CNMI Governor Ralph Torres has issued a letter to Imperial Pacific International informing the firm of his intention to suspend or revoke its casino license as a result of its failure to pay its US$15.5 million annual license fee.
IPI CEO Donald Browne has earlier informed the government that it was currently unable to pay the license fee as well as a US$3 million contribution to the commonwealth’s Community Benefit Fund, citing the force majeure of the global Covid-19 pandemic.
IPI has asked for an abatement of the fee for the year 2020.
Browne has noted that the company currently has no money flowing in to meet its financial obligations: “In all likelihood, IPI will remain closed, and have no income for the next eight months,” he wrote.
During the period of closure, IPI still has expenses. It must periodically turn on air-conditioning so that the furnishings do not get moldy and so the electronic gaming machines do not rust. IPI must also maintain security at the site. Furthermore, if it reopens there will be significant additional costs as it brings back hundreds of workers.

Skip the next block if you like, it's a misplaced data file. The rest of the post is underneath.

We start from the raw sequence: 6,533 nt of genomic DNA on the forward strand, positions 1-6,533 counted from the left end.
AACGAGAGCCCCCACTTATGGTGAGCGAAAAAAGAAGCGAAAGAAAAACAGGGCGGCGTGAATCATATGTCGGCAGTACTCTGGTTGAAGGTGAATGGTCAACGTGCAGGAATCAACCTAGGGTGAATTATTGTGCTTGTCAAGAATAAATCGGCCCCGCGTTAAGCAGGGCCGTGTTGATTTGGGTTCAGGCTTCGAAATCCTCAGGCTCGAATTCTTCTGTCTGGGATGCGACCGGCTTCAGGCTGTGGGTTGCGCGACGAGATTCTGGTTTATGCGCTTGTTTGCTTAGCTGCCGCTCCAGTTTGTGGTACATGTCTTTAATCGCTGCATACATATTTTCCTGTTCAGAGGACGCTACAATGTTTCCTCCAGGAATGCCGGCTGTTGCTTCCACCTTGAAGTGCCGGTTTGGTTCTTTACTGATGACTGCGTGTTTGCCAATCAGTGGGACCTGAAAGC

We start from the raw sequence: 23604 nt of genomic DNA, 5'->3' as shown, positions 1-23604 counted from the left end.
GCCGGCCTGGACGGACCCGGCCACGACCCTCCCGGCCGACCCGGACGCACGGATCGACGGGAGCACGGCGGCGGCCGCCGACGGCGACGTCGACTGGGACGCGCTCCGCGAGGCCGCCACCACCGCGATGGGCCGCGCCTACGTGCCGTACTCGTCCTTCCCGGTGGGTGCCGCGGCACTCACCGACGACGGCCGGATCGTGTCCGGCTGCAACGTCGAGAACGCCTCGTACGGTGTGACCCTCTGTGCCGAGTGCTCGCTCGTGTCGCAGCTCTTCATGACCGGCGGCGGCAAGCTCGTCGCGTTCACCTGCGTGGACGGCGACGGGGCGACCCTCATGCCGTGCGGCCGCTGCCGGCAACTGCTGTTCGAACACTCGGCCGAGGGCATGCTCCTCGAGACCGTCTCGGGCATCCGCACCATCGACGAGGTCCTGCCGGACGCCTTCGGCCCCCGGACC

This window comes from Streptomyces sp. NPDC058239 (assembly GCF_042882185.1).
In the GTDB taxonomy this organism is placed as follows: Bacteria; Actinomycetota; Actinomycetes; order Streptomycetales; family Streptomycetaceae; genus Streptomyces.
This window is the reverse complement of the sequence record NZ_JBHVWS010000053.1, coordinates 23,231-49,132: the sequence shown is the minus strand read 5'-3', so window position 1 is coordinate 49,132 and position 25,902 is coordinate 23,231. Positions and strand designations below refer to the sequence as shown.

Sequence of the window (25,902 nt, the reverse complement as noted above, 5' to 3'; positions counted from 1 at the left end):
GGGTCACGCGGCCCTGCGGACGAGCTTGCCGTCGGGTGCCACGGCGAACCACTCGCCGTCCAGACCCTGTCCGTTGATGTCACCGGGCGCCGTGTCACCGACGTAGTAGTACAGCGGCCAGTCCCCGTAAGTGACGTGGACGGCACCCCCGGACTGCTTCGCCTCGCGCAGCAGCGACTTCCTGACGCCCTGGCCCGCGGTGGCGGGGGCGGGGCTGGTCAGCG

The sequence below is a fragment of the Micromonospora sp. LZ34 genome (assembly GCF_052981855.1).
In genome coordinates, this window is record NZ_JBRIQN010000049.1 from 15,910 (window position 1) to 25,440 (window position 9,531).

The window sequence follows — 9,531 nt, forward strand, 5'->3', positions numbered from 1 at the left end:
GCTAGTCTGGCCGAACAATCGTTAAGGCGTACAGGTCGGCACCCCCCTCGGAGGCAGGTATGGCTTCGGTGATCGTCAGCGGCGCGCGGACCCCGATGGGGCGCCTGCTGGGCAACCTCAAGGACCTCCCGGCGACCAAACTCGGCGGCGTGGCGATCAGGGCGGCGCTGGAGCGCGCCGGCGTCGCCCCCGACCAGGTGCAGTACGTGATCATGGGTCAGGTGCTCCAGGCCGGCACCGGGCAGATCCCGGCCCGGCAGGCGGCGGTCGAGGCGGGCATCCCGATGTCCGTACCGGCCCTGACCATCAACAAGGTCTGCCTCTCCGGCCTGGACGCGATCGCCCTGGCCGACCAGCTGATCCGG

Governor Torres responded in his letter that it is not within his power to grant IPI’s requests even if he were inclined to do so: “This request cannot be dealt with administratively as the fee has been set by law.”
This Dossier results from the “Life After POGOs” editorial project by Asia Gaming Brief which culminated with a pop-up digital forum on 9th December to discuss potentials ramifications in the industry.
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Over the years, many of the answers have been remarkably prescient in their forecasts for the near-term direction of Asia’s gaming industry. However, we can safely say that no one came anywhere close to guessing
what 2020 may have had in store.
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